"Florida which has been bedewed in the East and in the West, in the North and in the South with the purest blood of the Martyrs!"
-Bishop Augustin Verot, Florida's first resident bishop, August 1858
It began in 1549, when the Dominicans came to the Tampa Bay Area to set up a mission. Their peaceful attempts at spreading Catholicism were quickly rebuffed, however. The Jesuits came behind them in 1566, and managed to set up missions and thrive briefly, until 1572. The Franciscans arrived in Florida in 1573 and worked vigorously to educate and minster to the native population there. For two centuries, they labored and managed to grow missions all the way from St. Augustine to Pensacola. In 1597, there was a native uprising, and five Franciscans were martyred on the coastal islands of what is now the state of Georgia. In 1647, the first Native American Christians died as martyrs for their faith in Florida. In the later years of the seventeenth century and the first decade of the eighteenth century, violent attacks occurred against the Franciscan missions in the eastern portions of Florida, leading to many martyrdoms. The Christian Indians living in the Apalachee became victims of the Creeks and the English from Charleston, who brutally assaulted the Franciscan missions in the area, burning structures, killing and enslaving thousands of Apalachee Indians. Many Franciscans and innumerable laypeople died due to their refusal to renounce their Catholicism.
Antonio Cuipa and his Companions were among those Martyrs of La Florida. Antonio Cuipa, a lead martyr, was a husband, father and a chief. Though a layman, he was known as a zealous catechist and brought many native people to Christianity. When the English attacked, they sought to break this joyful and charismatic leader. He was tortured on a burning cross, but remained faithful to God through his torment. Near his moment of death, Antonio Cuipa cried out from the cross that the Virgin Mother had appeared by his side, and that he was looking into her eyes. He said that it was this that gave him the courage to withstand the torture. Another martyr, an Apalachee Indian named Francisco El Chiquito, was also tied to a cross. His faith was scorned, and his legs were cut off to mock his short stature. He responded that this was fine, that he didn’t need legs because the angels would bring him into Paradise.
An exceptionally moving story is of a mother, Mariana, and her son, Jacinto. They were both told to renounce their faith and spit on the wooden crosses that they had around their necks. Mariana replied that they couldn’t do that, for the cross was her heart, so to deny the cross would be to destroy her heart. Jacinto was thus tortured and killed in front of her, the two of them praying the rosary the whole time and standing strong in their faith through the inflicted horrors. A marvelous example of bravery while defending the Eucharist was seen in the martyrdom of Friar Lucio de Herrera. The Creeks attacked him and Friar Pedro de Galíndez one day while the two men were alone and helpless. Friar Pedro, an elderly man, was killed. Fr. Lucio attempted to escape, but was shot with arrows and fell. He carried with him a ciborium full of Hosts. In an attempt to protect the Eucharist from any profanity that the Creeks might inflict, he began thrusting them into his mouth, as many as possible, seeking to consume them for himself. He died while attempting to carry out this noble task, with Hosts still in his mouth and scattered all around him.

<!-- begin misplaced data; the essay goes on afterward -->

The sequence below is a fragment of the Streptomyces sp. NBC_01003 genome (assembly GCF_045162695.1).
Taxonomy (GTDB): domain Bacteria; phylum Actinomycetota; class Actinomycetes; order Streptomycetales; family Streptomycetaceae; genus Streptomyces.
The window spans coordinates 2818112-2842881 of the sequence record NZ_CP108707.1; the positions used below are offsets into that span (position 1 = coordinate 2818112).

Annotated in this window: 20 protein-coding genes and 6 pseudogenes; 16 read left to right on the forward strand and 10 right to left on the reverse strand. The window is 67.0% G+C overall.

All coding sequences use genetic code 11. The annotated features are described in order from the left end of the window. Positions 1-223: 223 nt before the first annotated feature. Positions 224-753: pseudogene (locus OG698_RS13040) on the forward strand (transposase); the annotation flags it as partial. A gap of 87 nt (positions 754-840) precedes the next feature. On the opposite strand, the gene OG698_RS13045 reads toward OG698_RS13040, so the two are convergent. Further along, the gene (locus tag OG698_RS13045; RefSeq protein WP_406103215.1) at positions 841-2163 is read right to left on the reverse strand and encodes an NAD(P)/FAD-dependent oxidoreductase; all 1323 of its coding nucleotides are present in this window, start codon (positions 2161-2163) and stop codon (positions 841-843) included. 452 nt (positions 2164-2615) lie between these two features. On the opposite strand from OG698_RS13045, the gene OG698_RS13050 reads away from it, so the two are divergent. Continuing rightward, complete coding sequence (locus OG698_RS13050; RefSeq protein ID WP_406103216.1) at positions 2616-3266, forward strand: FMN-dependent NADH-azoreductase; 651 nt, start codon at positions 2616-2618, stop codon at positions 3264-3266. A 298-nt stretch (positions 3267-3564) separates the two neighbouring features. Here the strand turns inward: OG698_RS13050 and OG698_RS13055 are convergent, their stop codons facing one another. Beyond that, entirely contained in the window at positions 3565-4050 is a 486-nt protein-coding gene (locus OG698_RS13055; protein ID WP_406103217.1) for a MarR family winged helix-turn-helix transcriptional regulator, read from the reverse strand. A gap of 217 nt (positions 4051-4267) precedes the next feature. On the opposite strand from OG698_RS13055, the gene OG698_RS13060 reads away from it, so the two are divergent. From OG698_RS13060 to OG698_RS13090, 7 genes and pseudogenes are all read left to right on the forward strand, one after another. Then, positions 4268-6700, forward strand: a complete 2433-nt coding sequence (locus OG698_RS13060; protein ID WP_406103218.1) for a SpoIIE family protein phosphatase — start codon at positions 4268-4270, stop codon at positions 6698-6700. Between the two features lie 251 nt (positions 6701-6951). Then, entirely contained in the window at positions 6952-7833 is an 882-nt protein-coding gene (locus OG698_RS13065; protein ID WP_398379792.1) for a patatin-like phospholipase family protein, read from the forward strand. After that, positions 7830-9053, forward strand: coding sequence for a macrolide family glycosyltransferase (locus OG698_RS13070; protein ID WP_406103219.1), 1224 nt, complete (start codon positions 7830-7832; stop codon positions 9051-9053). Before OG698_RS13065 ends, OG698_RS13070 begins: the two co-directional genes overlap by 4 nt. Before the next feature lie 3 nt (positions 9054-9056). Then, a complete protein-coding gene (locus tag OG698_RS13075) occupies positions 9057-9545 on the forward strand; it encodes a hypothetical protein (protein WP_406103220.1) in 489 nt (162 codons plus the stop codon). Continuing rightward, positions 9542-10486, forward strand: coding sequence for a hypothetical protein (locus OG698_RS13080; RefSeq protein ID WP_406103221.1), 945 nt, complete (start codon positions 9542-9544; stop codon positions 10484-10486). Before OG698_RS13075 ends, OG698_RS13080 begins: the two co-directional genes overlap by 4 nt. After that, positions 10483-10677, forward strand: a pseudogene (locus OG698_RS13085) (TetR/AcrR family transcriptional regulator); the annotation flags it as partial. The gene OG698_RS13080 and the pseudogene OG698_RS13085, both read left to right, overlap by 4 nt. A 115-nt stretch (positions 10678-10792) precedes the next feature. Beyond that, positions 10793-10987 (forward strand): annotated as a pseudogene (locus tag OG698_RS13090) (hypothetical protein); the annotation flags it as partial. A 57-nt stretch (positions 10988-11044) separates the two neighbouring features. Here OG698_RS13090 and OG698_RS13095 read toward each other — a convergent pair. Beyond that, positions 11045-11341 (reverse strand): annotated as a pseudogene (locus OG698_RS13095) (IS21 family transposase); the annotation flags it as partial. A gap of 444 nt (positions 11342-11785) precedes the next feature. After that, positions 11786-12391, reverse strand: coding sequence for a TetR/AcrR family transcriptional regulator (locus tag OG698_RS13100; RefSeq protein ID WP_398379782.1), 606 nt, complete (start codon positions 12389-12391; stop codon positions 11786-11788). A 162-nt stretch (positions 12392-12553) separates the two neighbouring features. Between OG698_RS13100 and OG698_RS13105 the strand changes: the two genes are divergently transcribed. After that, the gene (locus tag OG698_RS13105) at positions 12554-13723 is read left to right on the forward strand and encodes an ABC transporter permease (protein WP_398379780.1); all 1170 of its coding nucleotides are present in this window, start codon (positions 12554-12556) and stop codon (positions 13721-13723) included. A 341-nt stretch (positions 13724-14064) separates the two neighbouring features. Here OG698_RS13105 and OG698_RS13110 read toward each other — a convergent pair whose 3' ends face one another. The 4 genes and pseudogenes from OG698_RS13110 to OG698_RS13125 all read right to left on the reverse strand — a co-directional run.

The slaughter ended in 1761, in Pensacola, when three Apalachee Indians were killed while attempting to defend the Eucharist, in a chapel built by their priest and kin. In an effort to protect the cup of Hosts and the Tabernacle from the English and the Creeks who were attacking and who would profane the Eucharist, they were brutally beaten and tortured right in front of the alter, decapitated and then left in the chapel. The building was then set ablaze. Because of their courageous acts of fidelity towards the Lord, the Martyrs of La Florida are currently in the process of being beatified.
The Martyrs of La Florida underwent horrible tortures and unbelievable suffering, then died, for their faith. Native Americans, Spanish laymen and laywomen, priests and religious, died for their beliefs and for defending the Eucharist. They endured unimaginable pain and sorrow, ridicule and abuse. But when told to renounce their faith or choose death, many of them bravely chose death over denying Christ. They remained devoted to Our Lord, and chose to stand by Christ and his Blessed Mother even in the face of peril. This is how we’re all called to live, every single day of our lives. We’re called to stand bravely with God in the midst of all of life’s perils, in the hope that some day we may be in paradise with Our Lord.
Prayer for the Beatification of the Servants of God, Antonio Cuipa and Companions
O God, Father of all nations, you have summoned us to announce the freedom of your children. We thank you for calling your Servants, Antonio Cuipa and his companions, to proclaim the Catholic faith during the birth of a new nation. May their example of suffering and forgiveness give us the courage to bear witness to Christ in our own time. We also pray that they be counted one day among your saints. Through the intercession of your Servants, grant us the following grace which we ask from your loving kindness: (here make your request) We ask this through Christ our Lord. Amen.